A Basic Criticism

But, as I stated on JR Johnson’s recent blog post, for all the fancy philosophical footwork Caputo ends up right where Reinhold Neibuhr modern liberalism left us. Up until page 98 I was fully tracking with Caputo’s arguements. In fact, I’d argue that up to this point his use of deconstruction makes a knockdown case for nonviolence and the Kingdom of God. But when Caputo gets practical he completely lost me. I like what Tony Jones says of the book:

But then Jack has to go and climb out of his ivory tower and start walking the streets. No longer safely ensconced in his Derridean cloister, Caputo weighs in on real-life topics: war, women’s rights in church, homosexuality, and abortion. He rails against the Bush administration, berates the “Religious Right,” and steers us all toward the social teachings of the Catholic church…But, having re-read Jack’s fifth chapter, I wonder: Is it possible to move beyond these damned antitheses, false though they may be?!? Or is deconstruction’s answer to ethical dilemmas, moral dilemmas, all dilemmas always nigh unto liberalism’s?

In this way I agree with Jone’s “critique” where Jones basically is unhappy that Caputo came down on the issues. It’s not that I don’t think we should come down on the issues when need be, I do, but its more that a) I don’t think Caputo’s positions are

radical enough,

b) for all the deconstruction and philosophical jargon it takes to arrive at the positions it makes it (the


all seem a little unnecessary. Here’s what I said on Johnson’s blog:

I found his arguments on the weakness of God, the kingdom, Jesus deconstructing this and that binary all wonderful arguments for the kind of theology we both subscribe to [as Quakers], yet he then says “but there’s no one-to-one correlation between Jesus’ time and ours so sometimes we have to kill, etc.” That’s a total cop-out in my opinion. At least come up with a more nuanced position, at least try to be somewhat creative with your view on war, and abortion, etc. I found this part of the book a real let down. And this is why I think John Howard Yoder, Hauerwas, McClendon and others [like Zizek and Badiou] are actually far more ahead on the ‘coming up with something new, fresh and actually useful,’ I feel like their views actually are “hyper-realist” where caputo turns out to just be a wanna-be [or a realist in disguise].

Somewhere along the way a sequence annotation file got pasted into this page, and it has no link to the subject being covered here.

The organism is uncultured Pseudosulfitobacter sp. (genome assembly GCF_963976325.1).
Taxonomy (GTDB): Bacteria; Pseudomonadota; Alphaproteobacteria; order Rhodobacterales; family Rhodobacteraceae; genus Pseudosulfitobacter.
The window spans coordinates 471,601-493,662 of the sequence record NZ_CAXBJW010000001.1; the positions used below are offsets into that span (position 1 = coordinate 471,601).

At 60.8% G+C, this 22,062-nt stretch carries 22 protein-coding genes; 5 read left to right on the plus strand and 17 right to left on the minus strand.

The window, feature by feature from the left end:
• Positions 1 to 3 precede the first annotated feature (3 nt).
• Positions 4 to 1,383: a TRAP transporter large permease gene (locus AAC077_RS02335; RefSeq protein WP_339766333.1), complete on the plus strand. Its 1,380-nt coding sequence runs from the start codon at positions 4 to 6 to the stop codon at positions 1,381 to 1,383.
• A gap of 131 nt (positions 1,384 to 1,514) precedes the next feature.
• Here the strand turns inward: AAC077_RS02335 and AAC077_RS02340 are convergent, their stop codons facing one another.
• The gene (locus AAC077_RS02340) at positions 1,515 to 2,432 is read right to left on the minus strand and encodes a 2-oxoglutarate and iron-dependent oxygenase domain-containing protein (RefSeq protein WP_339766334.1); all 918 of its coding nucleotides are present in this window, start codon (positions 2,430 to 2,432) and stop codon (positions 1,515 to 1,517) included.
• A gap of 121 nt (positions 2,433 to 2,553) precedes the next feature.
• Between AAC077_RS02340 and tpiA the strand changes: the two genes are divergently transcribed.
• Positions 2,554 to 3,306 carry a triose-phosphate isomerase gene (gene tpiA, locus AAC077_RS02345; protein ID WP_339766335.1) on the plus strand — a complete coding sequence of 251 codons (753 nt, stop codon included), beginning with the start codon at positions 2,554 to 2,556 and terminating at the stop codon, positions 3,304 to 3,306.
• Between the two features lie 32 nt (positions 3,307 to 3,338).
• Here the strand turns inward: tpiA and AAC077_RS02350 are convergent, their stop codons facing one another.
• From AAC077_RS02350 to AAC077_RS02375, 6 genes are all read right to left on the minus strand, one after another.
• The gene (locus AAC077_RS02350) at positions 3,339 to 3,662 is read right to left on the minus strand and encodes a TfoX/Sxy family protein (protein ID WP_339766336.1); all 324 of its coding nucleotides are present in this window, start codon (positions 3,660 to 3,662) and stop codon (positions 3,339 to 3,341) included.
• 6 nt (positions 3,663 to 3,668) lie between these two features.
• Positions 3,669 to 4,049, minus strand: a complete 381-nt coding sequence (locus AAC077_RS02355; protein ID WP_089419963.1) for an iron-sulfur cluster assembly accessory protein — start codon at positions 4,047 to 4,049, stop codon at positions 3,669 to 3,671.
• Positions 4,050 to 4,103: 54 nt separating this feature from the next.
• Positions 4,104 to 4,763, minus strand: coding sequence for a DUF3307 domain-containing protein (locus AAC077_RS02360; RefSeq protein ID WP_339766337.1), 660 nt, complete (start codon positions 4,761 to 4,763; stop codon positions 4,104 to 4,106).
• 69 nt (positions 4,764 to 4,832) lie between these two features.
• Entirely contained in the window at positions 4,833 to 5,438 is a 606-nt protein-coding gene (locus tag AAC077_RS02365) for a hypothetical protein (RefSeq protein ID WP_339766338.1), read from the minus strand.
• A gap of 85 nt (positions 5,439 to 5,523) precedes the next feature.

I guess the basic point is that while I found the first part of the book very inspiring, the second half just felt completely flat. Even though I may agree with a majority of his positions in theory, I don’t agree with how he proposes to understand them in a ‘lesser evil’ type of way, or how through deconstruction he basically disconnects the practices of the kingdom from having any concrete connection to our historical traditions. While we may not have a one-to-one correlation with Jesus and his context, we do have our particular traditions which do help us follow on the counterpath.